Some quick research turned up three property listings that offered more than 125 acres for less than $150,000—and they were solid-looking hunting parcels. That’s a price point that can’t be found in many places.
This is another choice that’s sure to raise eyebrows. But, again, for those who know…they know.
Arkansas is an embarrassment of hunting and fishing riches. While it lacks the diversity of Western state when it comes to big game, it is an outstanding choice for the deer and turkey hunter. There’s a bunch of both in Arkansas, and the trophy potential is definitely there and overlooked, although turkey hunting is admittedly not what it used to be here. Waterfowl hunters already know plenty about this state. It’s a long-standing duck hunting location. Arkansas also has black bear, elk, and alligator seasons.
The real draw is here is the ability to buy substantial acreage for some of the lowest per-acre prices in the region. Again referencing LandWatch, I find 42 properties between 100 and 200 acres for less than $250,000. You can search a lot of states with worse hunting and not find a single 100-acre parcel for sale in the $250,000 range.
Arkansas hunting licenses are incredibly cheap and sold over the counter for most species (not including elk and alligator). A non-resident big game license costs $350 and includes six deer tags and two turkey tags, and it allows you hunt bears as well as all other game species. Residents pay $180 for the same privileges.
Okay, I’m a Michigan resident and I admit that I may be biased. But I’m also pretty objective given that I’ve hunted a whole lot of places and have never been a “homer” when it comes to evaluating Michigan’s hunting potential. Michigan has its challenges.
For starters, we have a ton of deer hunters. Like almost a million of them. That hunting pressure does mean we lack the age structure and herd makeup of less-populated states. That said, there is no shortage of deer here and we’ve got some big ones. The southern reaches of the state are primarily farm country, and that’s where the biggest whitetails are taken. Travel a bit north, however, and you run into fewer people and a little less trophy potential, but still a bunch of deer and turkeys. You’ll also find some of the best trout fishing in the nation, black bears, grouse, waterfowl, and elk (but you’ll need to draw a tag and that’s no easy task).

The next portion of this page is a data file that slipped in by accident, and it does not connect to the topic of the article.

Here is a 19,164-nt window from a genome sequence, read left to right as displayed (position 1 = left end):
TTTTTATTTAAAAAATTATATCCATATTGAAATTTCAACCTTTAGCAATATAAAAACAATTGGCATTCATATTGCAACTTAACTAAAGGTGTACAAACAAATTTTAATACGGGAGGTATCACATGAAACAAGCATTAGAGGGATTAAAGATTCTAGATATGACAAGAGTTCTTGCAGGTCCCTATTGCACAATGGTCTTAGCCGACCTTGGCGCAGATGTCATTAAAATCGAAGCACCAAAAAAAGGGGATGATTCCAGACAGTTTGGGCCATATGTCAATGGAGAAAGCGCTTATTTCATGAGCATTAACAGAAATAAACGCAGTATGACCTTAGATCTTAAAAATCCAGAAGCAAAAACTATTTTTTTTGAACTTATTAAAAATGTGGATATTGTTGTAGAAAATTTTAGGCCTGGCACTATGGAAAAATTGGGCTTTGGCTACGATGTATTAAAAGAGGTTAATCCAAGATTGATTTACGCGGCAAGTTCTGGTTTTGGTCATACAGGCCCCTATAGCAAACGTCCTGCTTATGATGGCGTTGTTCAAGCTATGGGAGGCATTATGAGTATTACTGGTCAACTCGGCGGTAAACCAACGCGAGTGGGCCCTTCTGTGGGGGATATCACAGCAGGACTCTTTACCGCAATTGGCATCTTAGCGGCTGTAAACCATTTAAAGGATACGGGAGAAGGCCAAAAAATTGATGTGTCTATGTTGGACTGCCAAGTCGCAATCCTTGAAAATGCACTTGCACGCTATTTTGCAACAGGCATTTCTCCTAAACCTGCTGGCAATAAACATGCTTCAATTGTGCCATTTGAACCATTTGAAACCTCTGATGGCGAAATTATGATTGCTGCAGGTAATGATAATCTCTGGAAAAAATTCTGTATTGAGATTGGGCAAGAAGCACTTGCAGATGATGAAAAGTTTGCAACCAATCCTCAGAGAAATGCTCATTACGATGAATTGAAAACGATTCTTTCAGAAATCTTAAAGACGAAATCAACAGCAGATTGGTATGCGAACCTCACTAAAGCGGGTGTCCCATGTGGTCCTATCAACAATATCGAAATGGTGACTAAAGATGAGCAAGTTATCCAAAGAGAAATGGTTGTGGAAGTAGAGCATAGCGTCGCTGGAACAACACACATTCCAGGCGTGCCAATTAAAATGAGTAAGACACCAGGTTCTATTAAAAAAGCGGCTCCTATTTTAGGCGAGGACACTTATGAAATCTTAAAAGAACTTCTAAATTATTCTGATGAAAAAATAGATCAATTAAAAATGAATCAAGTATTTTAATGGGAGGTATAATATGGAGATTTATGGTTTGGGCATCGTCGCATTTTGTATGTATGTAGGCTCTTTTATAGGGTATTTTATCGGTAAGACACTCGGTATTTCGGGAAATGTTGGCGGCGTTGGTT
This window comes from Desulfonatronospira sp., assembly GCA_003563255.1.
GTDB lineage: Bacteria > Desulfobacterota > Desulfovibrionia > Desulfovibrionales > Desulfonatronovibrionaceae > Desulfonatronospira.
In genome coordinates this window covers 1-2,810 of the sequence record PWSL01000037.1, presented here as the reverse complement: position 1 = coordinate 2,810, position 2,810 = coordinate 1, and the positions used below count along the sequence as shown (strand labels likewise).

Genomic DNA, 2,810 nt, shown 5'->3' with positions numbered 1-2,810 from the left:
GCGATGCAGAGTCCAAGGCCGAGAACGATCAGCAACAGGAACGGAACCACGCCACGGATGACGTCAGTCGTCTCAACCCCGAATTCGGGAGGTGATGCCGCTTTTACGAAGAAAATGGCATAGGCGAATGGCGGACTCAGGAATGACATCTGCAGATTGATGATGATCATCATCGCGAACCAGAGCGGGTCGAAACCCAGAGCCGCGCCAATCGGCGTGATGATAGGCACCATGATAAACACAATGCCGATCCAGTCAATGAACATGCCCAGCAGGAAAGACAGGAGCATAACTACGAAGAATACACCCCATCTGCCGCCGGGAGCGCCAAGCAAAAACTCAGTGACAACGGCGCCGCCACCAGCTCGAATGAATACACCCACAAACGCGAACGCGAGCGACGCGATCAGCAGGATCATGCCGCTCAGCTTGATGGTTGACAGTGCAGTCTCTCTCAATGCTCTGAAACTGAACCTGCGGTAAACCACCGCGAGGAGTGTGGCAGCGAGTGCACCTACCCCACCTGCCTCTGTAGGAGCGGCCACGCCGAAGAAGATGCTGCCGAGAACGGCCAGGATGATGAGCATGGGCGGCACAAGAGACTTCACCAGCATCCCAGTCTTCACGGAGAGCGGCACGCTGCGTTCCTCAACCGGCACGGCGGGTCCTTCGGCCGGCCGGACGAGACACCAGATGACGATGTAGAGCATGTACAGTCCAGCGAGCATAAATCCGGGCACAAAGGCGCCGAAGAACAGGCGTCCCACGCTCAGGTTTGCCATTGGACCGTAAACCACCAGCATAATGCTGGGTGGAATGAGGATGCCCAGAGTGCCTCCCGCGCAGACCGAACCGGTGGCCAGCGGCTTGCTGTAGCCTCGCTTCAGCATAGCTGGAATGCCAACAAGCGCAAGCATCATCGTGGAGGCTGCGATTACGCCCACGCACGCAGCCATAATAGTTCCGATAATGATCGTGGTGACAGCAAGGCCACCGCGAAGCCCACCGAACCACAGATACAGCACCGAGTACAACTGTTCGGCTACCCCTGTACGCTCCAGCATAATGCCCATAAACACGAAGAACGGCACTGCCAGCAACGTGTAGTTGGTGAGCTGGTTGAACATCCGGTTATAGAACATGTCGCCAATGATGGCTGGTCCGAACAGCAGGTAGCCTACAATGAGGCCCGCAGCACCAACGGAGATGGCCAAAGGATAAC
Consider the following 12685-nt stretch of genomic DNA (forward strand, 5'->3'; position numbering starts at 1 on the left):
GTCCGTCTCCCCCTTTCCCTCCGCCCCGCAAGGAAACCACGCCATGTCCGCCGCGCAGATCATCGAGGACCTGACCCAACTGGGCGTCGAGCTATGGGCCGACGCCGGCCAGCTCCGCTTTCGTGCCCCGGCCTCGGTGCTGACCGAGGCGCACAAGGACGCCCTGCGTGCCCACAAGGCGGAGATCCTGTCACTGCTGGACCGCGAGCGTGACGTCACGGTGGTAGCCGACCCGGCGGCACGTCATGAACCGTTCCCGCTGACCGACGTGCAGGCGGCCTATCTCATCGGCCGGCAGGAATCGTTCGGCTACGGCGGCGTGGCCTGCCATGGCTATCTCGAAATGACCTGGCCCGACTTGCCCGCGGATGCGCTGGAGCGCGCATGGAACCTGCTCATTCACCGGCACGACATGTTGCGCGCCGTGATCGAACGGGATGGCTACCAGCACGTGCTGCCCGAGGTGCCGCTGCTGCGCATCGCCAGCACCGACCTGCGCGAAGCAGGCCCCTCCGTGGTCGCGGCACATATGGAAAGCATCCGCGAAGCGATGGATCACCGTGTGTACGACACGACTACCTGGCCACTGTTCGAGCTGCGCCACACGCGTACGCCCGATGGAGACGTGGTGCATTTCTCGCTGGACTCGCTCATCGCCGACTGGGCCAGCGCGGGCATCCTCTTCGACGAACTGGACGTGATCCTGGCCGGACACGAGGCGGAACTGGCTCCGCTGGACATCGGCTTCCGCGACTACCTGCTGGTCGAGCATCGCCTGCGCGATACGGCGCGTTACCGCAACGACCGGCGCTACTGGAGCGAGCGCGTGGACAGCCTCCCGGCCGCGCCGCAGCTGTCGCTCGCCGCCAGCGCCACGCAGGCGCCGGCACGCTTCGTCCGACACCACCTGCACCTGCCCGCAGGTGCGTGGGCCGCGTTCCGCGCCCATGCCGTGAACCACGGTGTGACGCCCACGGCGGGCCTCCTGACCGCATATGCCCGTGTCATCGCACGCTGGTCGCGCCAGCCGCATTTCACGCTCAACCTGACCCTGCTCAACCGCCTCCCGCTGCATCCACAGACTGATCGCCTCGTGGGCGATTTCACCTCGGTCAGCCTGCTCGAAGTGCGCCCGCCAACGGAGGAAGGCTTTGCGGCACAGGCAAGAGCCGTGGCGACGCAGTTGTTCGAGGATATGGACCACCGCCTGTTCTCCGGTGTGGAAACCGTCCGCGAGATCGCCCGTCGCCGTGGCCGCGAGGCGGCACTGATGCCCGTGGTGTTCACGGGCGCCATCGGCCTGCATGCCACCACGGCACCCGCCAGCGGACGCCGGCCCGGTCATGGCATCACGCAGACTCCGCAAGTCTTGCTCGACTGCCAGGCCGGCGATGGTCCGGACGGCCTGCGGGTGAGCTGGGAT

The wild card here is the fact that we have some of the finest freshwater fishing on the planet. The Great Lakes offer the planet’s best smallmouth fishing (yep, I said it), as well as salmon and walleyes. Inland lakes are literally everywhere and offer just about every variety of freshwater fish you could want to catch.
And let’s talk about a return on your investmen. Michigan is a state of hunters. I can not foresee a time when hunting land won’t be in demand. There are still areas of the state offering per-acre prices below $2,000, with some areas well below that. The central and northern Lower Peninsula still have some bargain-priced options available. I’m not sure that will be the case in another 10 years, especially considering Michigan will be relatively insulated from climate change in another 100 years.
The Worst States to Buy Hunting Land
Yes, Illinois is a storied whitetail destination. And it’s exactly that reputation that lands it atop the “do-not-buy” list. Make no mistake, there are still some outstanding whitetail parcels in the state. They are priced at an ultra-premium and likely surrounded by other parcels that were bought with the sole intent of hunting them. Hunting pressure is high and overall trophy quality has dipped as a result. If you’re looking for a world-class whitetail setup, Illinois has them—but you will absolutely pay top dollar for them.
Illinois’ non-resident tags are pricey, which will make it tough for friends and family to hunt with you, but nonresident landowners do get a price break ($210) and you have to apply for tags.
The price of Illinois land has been on a steady rise and will likely continue to increase. So yes, there should be a return on your investment. But if you’re looking for a place to buy land, you’ll need a big checkbook to play the game in Illinois.1
Now, I want to make something clear: I dream of hunting whitetails in Iowa. Daily. If I could hunt Iowa every fall, I would without hesitation. But I don’t live in Iowa. Thus I must wait four or five years to draw a non-resident bow license. And that’s a primary reason why Iowa makes the “worst” list. Even landowners must play the lottery game if they don’t live in Iowa to hunt their own land.
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That means you can shell out serious money for land, and you will—Iowa has some of the highest per-acre prices in the nation for hunting land and farmland. And you can hunt deer on it only when you draw which, depending on what unit you own land in, could be once every 3 to 5 years.
If you’re a multi-species hunter, Iowa gets dinged there as well. Iowa does have outstanding deer, turkey, and pheasant hunting but lacks the diversity of other states. For those hunters who are interested only in giant whitetails, that may well be an acceptable tradeoff. But given the tag situation, the overall per-acre price, and the attention the state has gotten for its deer hunting, Iowa is an unfortunate pass for me.